Optimal Liver Allocation for Hepatocellular Carcinoma: Hurry up AND wait, but which one when?



Waiting longer for a liver transplant does not improve the outlook for patients with hepatocellular carcinoma, and patients within Milan criteria who are awaiting transplant should be prioritized proportionally to their likelihood of drop-out without a mandatory waiting period. See brief communication by Bittermann et al on page 1657.

Hepatocellular carcinoma (HCC) is the second-leading cause of cancer death worldwide, with GLOBOCAN 2012 estimating that 95% of the 782 000 annual cases die of the disease. The natural history of untreated HCC is known; with median survival for patients within Milan criteria (BCLC class A) approximately 36 months, and for BCLC B 16 months [1], we can expect half of a typical transplant-eligible patient cohort to progress to ineligibility over 20 months. Against this back-drop, the hypothesis of Bittermann et al [2] in this issue that “longer waiting time would be associated with a lower risk of developing unfavorable tumor characteristics” seems absurd indeed. Where else in the world of cancer but in liver transplantation for HCC is early (T1) cancer left to progress untreated, and definitive treatment systematically delayed? Using newly available data from the United Network for Organ Sharing (UNOS) Liver Recipient Explant Pathology Worksheet, the authors could not confirm their hypothesis; they in fact demonstrated no significant change for better or worse in tumor characteristics over time. Locoregional treatment was employed in most patients even with short waiting time, and in over 95% of those waiting >9 months. The issue of waiting list drop-out was not the focus of the manuscript, but based on the data provided in table S1 [2], 15.1% of patients listed nationwide with automatic T2 priority for HCC (698/4633) dropped out with a median national waiting time for transplanted patients in their study between 3 and 6 months, not an insignificant number.

The “test of time” has been proposed as a surrogate assessment of tumor biology [3]. The “ablate and wait” approach may well be valid when down-staging patients with locally advanced tumors that carry high risk of occult extrahepatic spread. It has a considerably weaker rationale, however, when applied to patients within Milan criteria who have repeatedly been shown to have excellent posttransplant survival; the ability to maintain an HCC within Milan criteria hinges on a number of factors other than tumor biology. The risk of progression to beyond Milan in these patients depends on how close they are to the limit to start with: patients with two to three tumors or with single tumors >3 cm are at higher risk than those with single tumors ≤3 cm [4]. While response (or lack thereof) to locoregional treatment may to an extent be a function of tumor biology, it is also related to technical factors such as, for example, the location of a tumor within the liver, as well as to expertise of the treating physician. The ability to carry out effective tumor treatment is limited by the functional reserve of the underlying liver; in patients with high natural Model for End-Stage Liver Disease (MELD), optimal locoregional treatment may not be safe to give.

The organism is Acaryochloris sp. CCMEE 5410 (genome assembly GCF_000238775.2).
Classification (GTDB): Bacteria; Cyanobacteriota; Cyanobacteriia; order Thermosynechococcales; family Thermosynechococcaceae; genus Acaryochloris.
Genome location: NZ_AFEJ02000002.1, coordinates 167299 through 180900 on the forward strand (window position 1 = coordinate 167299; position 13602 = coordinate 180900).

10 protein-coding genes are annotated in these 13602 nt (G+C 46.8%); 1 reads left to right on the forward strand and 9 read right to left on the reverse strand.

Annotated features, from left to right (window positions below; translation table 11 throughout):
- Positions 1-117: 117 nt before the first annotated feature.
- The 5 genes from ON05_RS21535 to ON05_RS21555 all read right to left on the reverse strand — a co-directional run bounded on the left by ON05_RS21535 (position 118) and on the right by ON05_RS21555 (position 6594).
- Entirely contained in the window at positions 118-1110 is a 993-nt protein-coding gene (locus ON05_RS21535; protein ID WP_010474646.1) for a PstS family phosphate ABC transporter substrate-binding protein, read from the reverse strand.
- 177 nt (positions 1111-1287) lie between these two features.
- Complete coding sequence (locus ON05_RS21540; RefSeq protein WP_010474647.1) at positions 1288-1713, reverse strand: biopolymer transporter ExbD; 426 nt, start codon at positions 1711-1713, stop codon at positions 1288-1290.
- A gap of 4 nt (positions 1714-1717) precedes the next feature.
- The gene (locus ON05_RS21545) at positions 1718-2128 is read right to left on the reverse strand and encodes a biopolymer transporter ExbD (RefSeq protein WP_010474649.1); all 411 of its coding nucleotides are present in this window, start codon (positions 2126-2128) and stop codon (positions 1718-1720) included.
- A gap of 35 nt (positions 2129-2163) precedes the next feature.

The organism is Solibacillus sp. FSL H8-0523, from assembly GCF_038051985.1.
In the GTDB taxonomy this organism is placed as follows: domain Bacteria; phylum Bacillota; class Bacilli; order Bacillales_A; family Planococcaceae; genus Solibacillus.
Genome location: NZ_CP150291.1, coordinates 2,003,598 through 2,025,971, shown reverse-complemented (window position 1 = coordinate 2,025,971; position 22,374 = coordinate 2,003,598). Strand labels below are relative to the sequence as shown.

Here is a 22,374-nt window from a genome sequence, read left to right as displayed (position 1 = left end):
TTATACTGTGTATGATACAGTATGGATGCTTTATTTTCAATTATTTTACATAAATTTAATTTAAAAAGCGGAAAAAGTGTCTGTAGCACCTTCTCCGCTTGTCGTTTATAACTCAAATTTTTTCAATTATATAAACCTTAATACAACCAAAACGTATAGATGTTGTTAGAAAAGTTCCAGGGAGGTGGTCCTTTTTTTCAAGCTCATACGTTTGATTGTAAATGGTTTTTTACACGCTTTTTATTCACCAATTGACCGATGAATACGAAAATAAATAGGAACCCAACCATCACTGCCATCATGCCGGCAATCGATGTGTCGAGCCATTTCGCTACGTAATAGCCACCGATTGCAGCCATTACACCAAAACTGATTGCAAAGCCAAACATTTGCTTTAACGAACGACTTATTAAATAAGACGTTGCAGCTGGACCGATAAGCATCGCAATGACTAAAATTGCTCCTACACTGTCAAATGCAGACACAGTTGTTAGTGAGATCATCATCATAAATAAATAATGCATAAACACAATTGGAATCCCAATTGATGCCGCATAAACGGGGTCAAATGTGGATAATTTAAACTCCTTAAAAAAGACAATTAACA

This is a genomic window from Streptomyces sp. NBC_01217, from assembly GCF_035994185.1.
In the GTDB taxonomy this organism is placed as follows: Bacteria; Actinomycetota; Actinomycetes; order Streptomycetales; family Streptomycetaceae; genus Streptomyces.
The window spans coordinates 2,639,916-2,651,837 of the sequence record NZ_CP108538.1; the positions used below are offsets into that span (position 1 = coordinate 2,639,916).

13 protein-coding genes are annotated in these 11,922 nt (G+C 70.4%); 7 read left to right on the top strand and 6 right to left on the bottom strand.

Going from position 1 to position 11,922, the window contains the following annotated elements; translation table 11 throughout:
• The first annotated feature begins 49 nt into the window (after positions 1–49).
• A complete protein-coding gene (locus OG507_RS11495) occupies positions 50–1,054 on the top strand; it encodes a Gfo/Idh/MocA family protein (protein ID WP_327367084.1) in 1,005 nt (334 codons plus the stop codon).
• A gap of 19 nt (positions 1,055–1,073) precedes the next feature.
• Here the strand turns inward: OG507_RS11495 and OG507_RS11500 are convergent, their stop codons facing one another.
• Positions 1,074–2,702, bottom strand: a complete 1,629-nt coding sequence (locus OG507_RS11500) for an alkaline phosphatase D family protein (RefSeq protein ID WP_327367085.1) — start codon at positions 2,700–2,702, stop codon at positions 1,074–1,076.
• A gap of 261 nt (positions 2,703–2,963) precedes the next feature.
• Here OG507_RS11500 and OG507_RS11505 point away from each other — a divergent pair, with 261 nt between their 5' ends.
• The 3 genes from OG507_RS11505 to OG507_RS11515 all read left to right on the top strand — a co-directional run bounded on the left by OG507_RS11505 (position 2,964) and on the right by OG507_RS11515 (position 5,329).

The limited availability of donor organs means that tough choices must be made, and not everyone can receive. The current system, however, by preferentially directing organs to the patients who are least likely to drop-out, actually minimizes the benefit of transplantation: a patient with a successfully ablated solitary tumor <3 cm and normal alpha-fetoprotein, whose likelihood of drop-out is under 2% [4], has close to a 50% likelihood of surviving 5 years without a transplant, even if he or she is in Child's class B [5]. While 10-year survival may be lower, transplant remains an option if recurrence appears, and with the survival of patients with high natural MELD scores with whom these patients compete measured in months, is a consideration we can ill-afford.

The data of Bittermann et al [2] do not support the imposition of mandatory waiting time for patients listed with HCC meeting Milan criteria. Waiting is part of the transplant game, but similar to transplant candidates without HCC, priority needs to be proportional to the risk of drop-out. These data further strengthen the rationale for a dynamic, continuous priority score for HCC patients incorporating natural MELD, tumor-related factors and response to treatment such as was proposed in the report of the 2009 national conference on liver allocation in patients with HCC [6] and is currently under debate at UNOS. Under such a system patients within Milan criteria but with high risk of drop-out could be transplanted expeditiously while those at low risk could forgo transplant for the time being to the benefit of all patients awaiting transplant, both with and without HCC.


The authors of this manuscript have no conflicts of interest to disclose as described by the American Journal of Transplantation.